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  Marie Antoinette Girls Just Want to Have Fun
Year: 2006
Director: Sofia Coppola
Stars: Kirsten Dunst, Jason Schwartzman, Asia Argento, Marianne Faithfull, Mary Nighty, Molly Shannon, Rip Torn, Steve Coogan
Genre: Historical, BiopicBuy from Amazon
Rating:  1 (from 1 vote)
Review: I lost a great deal of respect for Sofia Coppola after seeing the endless, pointless and self indulgent girly picture disguised as historical epic, Marie Antoinette. In her previous films, such as The Virgin Suicides and Lost In Translation she seemed to have an original take on alienation and demonstrated an inspired hip sensitivity towards her subject matter. But after seeing her latest epic folly on the life of Marie Antoinette I started to wonder if Coppola’s previous successes were a simple fluke.

Coppola’s approach in re-inventing the historical epic by removing it from its time capsule and giving it a 21st century sensitivity could have worked but is poorly executed and after the first few minutes we come to realize that is completely irrelevant and boring. She uses a modern pop soundtrack, documentary style camera work and modern dialect to create a hyper-reality of The French Revolution era that resembles more like a parody on the life of Paris Hilton. This Marie Antoinette is depicted as a giggly, fashion obsessed party girl who’s main objective in life is to keep her social status and have fun while doing it. She’s got a triage of girl friends that sound like valley girls at the mall and an occasional boyfriend (when the king is not around). She also spends a great deal of the movie eating, drinking, and buying things.

It is true that in real life Marie Antoinette’s excesses were a major catalyst to her downfall, but there were other elements in the story that Coppola unwisely chooses to ignore (such as the political and moral issues of that time) that could have made a better and more interesting film. Instead, we get a dozen pictorial montages edited MTV style highlighting Coppola’s favorite tunes and Marie Antoinette’s shopping list and pastry obsessions. But even in this department Coppola fails miserably. She films Versailles as impersonal and ugly as a West Hollywood back alley. She manages to vulgarize French culture by taking creative license on ugly powder puff period costumes and a grotesque display of culinary horrors, not even worthy of a 3 year old birthday party.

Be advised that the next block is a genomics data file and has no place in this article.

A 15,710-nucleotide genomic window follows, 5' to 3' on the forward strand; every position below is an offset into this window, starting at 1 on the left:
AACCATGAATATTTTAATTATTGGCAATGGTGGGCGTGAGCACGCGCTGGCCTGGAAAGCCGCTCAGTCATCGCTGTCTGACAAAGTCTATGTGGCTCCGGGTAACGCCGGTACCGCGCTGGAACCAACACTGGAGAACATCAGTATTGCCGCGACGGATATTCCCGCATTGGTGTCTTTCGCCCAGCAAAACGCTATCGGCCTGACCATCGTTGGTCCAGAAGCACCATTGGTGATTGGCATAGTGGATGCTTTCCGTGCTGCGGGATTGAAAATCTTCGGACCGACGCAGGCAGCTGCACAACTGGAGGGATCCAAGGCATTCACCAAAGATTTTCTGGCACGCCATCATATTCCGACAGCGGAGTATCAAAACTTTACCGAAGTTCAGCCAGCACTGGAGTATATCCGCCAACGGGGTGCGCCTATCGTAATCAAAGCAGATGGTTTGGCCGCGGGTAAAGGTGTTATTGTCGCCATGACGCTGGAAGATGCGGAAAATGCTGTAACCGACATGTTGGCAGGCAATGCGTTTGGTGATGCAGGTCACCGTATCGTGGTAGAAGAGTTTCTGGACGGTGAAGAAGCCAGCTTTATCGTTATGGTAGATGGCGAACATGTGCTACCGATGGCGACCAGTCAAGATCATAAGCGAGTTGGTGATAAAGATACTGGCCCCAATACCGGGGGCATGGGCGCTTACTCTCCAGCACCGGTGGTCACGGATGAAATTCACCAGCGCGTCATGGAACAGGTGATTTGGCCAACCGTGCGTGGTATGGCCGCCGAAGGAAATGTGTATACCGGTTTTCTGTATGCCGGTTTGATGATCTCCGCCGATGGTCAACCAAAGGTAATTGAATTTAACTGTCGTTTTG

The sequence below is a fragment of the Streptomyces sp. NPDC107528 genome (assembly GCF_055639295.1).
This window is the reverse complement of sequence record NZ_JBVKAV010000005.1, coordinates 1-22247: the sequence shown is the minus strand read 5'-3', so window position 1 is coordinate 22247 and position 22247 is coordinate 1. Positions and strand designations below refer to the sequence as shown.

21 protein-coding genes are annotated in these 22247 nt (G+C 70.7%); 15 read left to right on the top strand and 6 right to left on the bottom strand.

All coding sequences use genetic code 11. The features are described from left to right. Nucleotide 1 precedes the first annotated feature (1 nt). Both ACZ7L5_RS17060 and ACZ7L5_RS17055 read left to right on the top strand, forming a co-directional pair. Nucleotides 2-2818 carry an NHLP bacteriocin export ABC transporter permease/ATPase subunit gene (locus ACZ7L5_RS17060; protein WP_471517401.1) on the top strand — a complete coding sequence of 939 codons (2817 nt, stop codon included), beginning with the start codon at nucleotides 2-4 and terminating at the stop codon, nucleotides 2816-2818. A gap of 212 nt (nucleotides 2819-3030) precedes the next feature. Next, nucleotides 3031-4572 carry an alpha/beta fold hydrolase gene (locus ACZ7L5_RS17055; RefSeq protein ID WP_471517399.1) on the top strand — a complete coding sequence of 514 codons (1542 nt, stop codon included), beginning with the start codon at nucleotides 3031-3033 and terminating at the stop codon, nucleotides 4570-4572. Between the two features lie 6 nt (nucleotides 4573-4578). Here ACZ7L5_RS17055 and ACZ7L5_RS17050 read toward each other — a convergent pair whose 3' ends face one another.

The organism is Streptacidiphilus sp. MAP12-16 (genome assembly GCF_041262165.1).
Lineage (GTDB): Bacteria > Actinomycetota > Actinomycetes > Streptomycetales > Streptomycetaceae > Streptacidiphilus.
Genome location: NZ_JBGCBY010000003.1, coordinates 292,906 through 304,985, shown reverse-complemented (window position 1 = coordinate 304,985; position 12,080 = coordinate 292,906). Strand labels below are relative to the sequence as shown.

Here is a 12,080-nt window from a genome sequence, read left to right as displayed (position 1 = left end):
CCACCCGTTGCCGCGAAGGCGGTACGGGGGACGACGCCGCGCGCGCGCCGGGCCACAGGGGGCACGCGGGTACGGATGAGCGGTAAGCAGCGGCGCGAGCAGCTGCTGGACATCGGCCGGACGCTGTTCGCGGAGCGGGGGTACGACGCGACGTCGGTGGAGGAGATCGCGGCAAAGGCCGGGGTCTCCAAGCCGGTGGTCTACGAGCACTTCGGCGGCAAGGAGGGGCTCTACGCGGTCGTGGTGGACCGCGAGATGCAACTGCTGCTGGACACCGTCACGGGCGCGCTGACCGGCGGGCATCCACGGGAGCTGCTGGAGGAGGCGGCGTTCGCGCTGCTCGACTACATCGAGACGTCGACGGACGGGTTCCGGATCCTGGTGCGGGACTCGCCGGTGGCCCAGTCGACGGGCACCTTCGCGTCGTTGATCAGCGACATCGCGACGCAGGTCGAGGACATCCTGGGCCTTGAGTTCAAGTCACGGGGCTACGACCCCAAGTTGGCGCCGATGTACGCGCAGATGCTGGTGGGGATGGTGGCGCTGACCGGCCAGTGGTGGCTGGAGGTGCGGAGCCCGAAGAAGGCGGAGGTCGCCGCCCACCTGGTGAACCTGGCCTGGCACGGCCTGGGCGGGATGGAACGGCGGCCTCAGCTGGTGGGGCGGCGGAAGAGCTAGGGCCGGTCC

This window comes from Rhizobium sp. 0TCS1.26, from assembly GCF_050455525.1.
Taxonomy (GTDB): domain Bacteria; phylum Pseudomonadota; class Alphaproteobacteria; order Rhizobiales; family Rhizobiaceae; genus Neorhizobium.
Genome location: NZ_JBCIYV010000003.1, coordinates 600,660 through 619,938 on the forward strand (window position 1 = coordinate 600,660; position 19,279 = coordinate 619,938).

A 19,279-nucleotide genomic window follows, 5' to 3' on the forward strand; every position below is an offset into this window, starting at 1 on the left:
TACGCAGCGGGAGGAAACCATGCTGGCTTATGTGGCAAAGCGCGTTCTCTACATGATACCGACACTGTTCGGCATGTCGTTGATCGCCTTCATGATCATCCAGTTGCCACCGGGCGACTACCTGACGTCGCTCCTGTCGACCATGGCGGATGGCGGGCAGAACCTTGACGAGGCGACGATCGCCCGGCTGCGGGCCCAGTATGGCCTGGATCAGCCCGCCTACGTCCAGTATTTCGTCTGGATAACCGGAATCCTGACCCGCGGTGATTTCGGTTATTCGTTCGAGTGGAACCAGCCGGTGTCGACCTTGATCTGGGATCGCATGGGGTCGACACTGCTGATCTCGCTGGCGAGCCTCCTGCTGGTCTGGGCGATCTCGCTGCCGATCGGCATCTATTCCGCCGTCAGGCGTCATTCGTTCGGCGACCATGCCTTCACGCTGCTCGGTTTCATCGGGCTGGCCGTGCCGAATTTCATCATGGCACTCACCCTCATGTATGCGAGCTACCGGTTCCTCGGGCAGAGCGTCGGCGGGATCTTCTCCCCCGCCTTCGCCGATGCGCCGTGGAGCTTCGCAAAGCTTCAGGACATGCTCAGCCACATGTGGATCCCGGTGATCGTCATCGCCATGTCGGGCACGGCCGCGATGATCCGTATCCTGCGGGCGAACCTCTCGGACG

Kirsten Dunst looks spectacular as Marie Antoinette, but has very little to do with the poor excuse of a script written by Coppola. Jason Schwartzman is rather effective as Louis the King, and for a while manages to develop a bit of a sweet chemistry with Kirsten Dunst that perhaps is the only accomplished aspect of the entire film.

The film was critically panned at the Cannes film festival and even at a 2 hour running time it feels like an eternity. There are much better ways to spend and afternoon and that includes watching “The Food Network”. So do yourself a favor and skip Sofia Coppola’s Marie Antoinette. I wish someone would have warned me.
Reviewer: Pablo Vargas

 

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Sofia Coppola  (1971 - )

The first American woman to be nominated for a best director Oscar, Sofia Coppola was born into a film making family, being the daughter of Francis Ford Coppola, and she got her start in the business appearing in her father's films such as Rumblefish, Peggy Sue Got Married and, notoriously, The Godfather Part III.

However, she acquitted herself as a movie talent in her own right with the haunting teen drama The Virgin Suicides and the poignant Japanese-set comedy Lost in Translation, for which she won a best screenplay Oscar. Marie Antoinette, however, was not as well received, but her follow-up Somewhere was better thought of, and true crime yarn The Bling Ring raised her profile once again, with her version of The Beguiled winning a prize at Cannes. She is the sister of fellow director Roman Coppola and the cousin of actors Nicolas Cage and Jason Schwartzman.

 
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